Happy Thursday, everyone, and happy twenty-second day of Na/GloPoWriMo.
Our featured participant today is again, two participants. If you all would just stop writing such great poems, I could probably get myself back down to one. Oh well! First up, we have Connect/Hook, with a rollicking and silly response to the “double deed” prompt for Day 21, and My Musings Through Life, which brings us a softer, more haunting response.
Today, our featured reading is a pre-recorded one, which you can enjoy whenever you have the time. It’s the poet James Dickey (who despite having been the Poet Laureate of the United states, is probably best remembered for his novel, Deliverance, and the film it inspired), reading his poems for the Library of Congress back in 1960.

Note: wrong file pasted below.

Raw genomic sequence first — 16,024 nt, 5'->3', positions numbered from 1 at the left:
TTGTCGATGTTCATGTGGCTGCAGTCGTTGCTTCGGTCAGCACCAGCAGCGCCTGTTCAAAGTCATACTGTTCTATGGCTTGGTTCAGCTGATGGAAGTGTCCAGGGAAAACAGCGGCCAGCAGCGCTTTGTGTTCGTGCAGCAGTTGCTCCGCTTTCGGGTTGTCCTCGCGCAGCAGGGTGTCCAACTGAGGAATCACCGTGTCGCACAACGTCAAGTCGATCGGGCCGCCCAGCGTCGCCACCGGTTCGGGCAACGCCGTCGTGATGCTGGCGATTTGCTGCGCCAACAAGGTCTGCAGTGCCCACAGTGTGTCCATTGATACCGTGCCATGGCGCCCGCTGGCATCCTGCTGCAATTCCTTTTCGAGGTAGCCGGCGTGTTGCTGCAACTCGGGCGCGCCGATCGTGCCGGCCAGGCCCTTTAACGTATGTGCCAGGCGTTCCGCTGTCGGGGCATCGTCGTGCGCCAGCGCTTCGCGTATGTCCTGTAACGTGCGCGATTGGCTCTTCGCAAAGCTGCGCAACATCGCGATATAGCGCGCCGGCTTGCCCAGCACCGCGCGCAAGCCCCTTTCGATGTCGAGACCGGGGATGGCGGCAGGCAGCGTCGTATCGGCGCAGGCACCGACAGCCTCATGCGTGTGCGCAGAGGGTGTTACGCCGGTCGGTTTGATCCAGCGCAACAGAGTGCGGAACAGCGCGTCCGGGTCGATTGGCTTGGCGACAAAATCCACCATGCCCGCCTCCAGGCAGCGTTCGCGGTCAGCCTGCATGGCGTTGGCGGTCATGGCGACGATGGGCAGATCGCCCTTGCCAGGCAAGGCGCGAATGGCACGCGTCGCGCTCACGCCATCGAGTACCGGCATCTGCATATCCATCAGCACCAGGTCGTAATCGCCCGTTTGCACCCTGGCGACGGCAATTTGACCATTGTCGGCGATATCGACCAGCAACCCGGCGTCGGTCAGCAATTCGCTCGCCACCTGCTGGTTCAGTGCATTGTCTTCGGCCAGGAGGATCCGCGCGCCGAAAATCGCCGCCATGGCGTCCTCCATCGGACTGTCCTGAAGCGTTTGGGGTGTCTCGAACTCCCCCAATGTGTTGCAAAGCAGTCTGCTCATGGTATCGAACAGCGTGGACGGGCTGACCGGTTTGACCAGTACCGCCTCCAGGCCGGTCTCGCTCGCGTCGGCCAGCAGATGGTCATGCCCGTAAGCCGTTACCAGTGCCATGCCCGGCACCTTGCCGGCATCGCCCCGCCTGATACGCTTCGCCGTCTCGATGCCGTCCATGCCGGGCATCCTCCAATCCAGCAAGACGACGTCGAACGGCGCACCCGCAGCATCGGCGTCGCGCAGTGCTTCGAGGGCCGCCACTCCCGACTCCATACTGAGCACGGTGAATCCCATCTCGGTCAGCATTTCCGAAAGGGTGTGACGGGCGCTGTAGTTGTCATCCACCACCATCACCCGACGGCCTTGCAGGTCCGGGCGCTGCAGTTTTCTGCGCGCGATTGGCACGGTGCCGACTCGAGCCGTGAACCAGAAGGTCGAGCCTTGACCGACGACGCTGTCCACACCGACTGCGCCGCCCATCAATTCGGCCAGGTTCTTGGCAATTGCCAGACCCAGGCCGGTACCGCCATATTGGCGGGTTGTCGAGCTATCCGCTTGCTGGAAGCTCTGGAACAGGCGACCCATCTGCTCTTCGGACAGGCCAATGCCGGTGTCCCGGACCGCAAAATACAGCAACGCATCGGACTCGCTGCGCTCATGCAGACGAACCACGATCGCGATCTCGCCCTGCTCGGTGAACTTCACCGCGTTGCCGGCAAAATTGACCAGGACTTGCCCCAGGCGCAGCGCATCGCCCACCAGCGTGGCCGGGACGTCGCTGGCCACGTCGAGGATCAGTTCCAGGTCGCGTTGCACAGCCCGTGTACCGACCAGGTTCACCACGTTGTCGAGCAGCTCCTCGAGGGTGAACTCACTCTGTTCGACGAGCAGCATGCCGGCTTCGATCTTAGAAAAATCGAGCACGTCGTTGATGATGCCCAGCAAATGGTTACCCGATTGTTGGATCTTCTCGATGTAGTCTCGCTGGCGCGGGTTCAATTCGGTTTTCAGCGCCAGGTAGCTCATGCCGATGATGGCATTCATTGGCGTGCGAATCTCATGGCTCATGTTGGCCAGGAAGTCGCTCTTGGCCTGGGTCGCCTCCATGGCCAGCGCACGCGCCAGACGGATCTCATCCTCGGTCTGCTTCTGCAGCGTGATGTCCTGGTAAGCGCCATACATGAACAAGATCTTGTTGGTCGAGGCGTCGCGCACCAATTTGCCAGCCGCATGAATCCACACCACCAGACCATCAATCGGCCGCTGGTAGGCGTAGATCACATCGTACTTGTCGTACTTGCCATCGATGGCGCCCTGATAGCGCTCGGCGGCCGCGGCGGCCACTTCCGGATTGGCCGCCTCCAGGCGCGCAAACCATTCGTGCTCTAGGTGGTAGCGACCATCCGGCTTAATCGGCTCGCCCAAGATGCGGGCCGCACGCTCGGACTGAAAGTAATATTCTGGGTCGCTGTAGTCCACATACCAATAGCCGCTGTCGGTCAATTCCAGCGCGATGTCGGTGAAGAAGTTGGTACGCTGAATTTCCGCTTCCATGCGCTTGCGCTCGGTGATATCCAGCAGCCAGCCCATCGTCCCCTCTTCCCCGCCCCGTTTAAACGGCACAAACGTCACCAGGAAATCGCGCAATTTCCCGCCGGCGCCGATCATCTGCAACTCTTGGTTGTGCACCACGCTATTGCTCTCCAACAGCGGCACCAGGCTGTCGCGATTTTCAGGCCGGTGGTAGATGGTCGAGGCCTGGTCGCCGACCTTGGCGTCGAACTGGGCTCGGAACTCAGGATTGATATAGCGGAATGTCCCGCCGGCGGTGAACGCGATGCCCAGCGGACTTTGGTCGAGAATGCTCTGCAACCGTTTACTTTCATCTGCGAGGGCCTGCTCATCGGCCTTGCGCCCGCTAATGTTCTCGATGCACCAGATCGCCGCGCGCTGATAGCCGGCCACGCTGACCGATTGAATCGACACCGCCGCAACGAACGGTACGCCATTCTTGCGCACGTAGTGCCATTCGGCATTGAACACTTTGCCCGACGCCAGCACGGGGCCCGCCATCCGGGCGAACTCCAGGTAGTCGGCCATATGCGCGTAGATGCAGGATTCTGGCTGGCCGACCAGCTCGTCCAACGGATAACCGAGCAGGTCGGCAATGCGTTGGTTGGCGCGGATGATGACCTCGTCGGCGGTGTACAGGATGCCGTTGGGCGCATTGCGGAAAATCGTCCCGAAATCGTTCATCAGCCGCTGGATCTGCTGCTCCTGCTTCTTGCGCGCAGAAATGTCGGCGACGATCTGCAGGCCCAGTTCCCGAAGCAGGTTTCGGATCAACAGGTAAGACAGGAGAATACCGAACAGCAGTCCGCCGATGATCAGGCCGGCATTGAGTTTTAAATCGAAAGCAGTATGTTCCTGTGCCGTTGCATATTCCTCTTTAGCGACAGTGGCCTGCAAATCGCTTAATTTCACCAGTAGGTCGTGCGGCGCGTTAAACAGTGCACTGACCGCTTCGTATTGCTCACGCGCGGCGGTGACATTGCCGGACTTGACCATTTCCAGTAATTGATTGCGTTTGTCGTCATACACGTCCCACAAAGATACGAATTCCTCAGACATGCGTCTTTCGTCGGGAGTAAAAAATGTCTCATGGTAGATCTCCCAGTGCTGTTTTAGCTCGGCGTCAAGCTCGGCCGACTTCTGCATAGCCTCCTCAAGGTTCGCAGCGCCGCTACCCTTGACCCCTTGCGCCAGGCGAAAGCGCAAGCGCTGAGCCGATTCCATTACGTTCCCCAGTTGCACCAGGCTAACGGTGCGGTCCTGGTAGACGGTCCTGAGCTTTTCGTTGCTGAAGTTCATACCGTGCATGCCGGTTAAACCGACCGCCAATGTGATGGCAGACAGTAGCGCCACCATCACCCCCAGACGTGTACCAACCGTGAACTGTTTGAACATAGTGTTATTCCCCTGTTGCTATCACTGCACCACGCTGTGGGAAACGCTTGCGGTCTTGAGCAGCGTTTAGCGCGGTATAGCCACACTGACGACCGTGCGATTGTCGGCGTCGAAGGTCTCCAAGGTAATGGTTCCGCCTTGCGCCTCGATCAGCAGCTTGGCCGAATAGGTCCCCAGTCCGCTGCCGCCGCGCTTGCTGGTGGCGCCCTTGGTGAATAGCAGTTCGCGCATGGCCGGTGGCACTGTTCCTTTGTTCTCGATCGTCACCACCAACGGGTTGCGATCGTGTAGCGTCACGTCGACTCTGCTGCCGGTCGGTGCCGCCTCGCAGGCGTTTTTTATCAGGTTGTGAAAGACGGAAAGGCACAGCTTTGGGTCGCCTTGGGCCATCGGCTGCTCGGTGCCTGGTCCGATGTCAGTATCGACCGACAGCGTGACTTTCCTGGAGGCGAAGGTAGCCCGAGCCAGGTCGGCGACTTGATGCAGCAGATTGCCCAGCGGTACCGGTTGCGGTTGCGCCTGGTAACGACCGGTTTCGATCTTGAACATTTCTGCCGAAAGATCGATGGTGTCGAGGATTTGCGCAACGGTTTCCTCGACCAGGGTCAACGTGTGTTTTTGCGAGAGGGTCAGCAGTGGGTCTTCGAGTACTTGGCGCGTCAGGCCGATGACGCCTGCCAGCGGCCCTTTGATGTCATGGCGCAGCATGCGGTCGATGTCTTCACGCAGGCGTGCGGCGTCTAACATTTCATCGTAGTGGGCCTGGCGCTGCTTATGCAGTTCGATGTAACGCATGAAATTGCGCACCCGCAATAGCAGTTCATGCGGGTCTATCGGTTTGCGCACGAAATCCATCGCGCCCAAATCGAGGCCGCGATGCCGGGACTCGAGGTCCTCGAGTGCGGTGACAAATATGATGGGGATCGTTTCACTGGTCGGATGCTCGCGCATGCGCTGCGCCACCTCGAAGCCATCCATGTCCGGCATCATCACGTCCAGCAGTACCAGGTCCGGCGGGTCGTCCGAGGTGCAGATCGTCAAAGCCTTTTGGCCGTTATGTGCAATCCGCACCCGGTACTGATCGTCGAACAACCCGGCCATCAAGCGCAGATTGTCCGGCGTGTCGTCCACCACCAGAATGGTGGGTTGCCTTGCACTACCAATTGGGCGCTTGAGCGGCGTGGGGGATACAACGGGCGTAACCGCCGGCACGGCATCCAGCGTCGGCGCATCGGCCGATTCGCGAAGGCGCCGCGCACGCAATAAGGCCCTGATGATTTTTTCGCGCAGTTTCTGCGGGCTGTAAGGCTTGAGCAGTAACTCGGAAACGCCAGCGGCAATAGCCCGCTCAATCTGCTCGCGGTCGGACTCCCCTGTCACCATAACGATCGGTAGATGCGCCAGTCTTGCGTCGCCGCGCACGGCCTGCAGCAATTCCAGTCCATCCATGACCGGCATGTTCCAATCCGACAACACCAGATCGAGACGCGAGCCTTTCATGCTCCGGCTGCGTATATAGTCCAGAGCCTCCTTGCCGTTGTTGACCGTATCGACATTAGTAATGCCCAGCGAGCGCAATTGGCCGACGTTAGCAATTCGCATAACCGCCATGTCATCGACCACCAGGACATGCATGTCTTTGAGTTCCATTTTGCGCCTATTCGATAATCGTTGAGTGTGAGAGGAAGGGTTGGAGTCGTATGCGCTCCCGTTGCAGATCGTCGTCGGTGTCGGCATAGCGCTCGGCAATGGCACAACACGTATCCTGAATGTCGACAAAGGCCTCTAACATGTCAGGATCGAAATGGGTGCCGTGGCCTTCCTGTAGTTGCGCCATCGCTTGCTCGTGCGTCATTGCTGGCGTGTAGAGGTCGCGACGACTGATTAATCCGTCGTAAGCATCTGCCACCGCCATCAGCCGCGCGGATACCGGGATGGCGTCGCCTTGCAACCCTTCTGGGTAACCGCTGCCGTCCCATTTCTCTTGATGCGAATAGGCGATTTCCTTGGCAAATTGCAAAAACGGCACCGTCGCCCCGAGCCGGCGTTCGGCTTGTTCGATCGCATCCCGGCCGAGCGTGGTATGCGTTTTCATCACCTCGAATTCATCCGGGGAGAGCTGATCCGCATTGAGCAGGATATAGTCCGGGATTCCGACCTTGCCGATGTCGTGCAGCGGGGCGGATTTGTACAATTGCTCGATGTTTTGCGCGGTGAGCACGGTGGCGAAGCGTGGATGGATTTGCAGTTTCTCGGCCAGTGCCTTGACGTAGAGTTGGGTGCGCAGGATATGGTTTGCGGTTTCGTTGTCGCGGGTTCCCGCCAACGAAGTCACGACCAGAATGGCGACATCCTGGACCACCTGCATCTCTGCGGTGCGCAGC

Finally, here’s our (optional) prompt for the day. It comes to us from Poets & Writers’ “The Time is Now” column, which provides weekly poetry prompts, as well as weekly fiction and creative non-fiction prompts.
In a prompt originally posted this past February, Poets & Writers directs us to an essay by Urvi Kumbhat on the use of mangoes in diasporic literature. As she discusses in her essay, mangoes have become a sort of shorthand or symbol that writers use to invoke an entire culture, country, or way of life. This has the beauty of simplicity – but also the problems of simplicity, in that you really can’t sum up a culture in a single image or item, and you risk cliché if you try.
But at the same time, the “staying power” of the mango underscores the strength of metonymy in poetry. Following Poets & Writers’ prompt, today I’d like to challenge you to write a poem that invokes a specific object as a symbol of a particular time, era, or place.